Saturday, 11 December 2010

Trapped



In the heat of the early evening in the township Marygold, Tambumika (Tambu for short) and Janet prepare for the evenings activity. Marygold being the oldest orphan yet middle in age was the most experienced and lead the pack. Tambu the youngest at thirteen was naive but with a hunger for survival that spurred her on. Janet the eldest at fifteen and three quarters was world wise, or so she thought; but most certainly the beautiful one of the three.


Marygold's story

At birth it was official, she would die. Not from a childhood disease or from a genetic condition nor from old age. Marygold's mother had been given a gift by her husband the Christmas before Marygold was born. He had given her the HIV virus. As Marygold formed in her mother's womb, she drank from this cup, depending on her mother's blood for growth and survival. In so doing she partook in the death that her father had gifted her mother that night after yet another drunken excursion with Mr Topps at the local watering hole. Marygold was born sickly but she proved herself a survivor and out lived her mother, father and twin baby brothers and found herself an orphan at the hands of her uncles.

Tambu's story


A hot and passionate teen age love affair ending in disaster and despair was the heritage with which Tambu came into this world. She had never kown her father and her five siblings all came with a tailor made father each. This was normal in Tambu's world, as a little girl she had day dreamed of what the fathers of her children would be like. Though she often wondered at how her friends all shared a father with their siblings. She idolised her mother and was closest to her as the first born child. When her mother died her siblings were taken by relatives of their fathers and the family was irrevocably disbanded. As no one knew where to find Tambu's father or his people, and with the rejection she faced from her mother's people, Tambu found herself alone and orphaned at the tender age of ten years old.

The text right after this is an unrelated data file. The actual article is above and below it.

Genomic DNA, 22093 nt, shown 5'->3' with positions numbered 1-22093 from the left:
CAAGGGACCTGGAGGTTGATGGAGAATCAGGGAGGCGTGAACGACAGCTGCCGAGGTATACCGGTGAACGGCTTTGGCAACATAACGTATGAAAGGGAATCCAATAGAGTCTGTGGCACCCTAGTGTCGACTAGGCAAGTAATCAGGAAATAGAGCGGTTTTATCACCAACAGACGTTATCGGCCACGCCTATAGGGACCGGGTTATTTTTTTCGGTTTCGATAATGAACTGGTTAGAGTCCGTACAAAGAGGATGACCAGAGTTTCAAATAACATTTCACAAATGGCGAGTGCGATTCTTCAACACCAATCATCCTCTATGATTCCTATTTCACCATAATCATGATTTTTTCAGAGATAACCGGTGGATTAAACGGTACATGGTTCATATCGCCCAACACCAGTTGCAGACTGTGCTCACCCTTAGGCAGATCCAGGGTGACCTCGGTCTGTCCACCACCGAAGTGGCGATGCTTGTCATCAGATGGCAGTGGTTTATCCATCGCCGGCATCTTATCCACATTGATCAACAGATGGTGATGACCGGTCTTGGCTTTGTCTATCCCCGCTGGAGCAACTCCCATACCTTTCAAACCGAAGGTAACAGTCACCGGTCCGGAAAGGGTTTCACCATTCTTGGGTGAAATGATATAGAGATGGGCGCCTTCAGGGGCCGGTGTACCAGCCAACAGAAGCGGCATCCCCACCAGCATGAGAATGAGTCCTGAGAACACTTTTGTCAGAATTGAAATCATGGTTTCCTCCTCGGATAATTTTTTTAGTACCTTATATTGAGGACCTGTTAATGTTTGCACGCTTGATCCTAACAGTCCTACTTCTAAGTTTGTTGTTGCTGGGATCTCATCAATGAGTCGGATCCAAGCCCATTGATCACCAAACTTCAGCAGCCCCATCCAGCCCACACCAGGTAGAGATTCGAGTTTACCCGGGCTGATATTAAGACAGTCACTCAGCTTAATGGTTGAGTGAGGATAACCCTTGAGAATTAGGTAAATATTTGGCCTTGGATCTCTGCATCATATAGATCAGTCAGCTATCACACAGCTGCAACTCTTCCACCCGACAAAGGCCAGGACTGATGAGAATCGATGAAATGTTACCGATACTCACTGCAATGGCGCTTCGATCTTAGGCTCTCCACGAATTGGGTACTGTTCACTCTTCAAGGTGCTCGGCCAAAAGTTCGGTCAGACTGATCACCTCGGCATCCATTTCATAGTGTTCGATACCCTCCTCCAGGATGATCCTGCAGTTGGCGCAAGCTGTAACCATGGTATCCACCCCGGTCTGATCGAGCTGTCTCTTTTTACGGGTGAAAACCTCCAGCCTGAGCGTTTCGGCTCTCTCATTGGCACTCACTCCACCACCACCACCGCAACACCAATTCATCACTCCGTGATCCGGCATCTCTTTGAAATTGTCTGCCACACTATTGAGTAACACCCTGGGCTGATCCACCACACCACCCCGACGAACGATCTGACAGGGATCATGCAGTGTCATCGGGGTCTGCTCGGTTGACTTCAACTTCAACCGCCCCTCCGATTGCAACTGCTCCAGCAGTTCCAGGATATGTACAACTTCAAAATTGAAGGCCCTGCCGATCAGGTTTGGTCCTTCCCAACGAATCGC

Janets story

 Being a very beautiful girl, Janet had been the subject of many a marriage proposal from her fathers friends, all thirty and fourty years her senior. From the tender age of nine years old the propositions began yet with a wise mother she had escaped that form of life sentence as second, third or fourth wife to one of these. Her escape was one that she now viewed as an 'out of the frying pan into the fire' situation. Eventually the proposals stopped as her fathers friends started dying in droves. Eventually her parents followed suit and she found herself orphaned and a burden to her already oversubscribed extended family. Her mother had been keen on Janet getting an education and while she was alive, Janet went to school and did well but with her mother gone, education was no longer an option for her and the stigma of her parents illness left her without prospective suitors.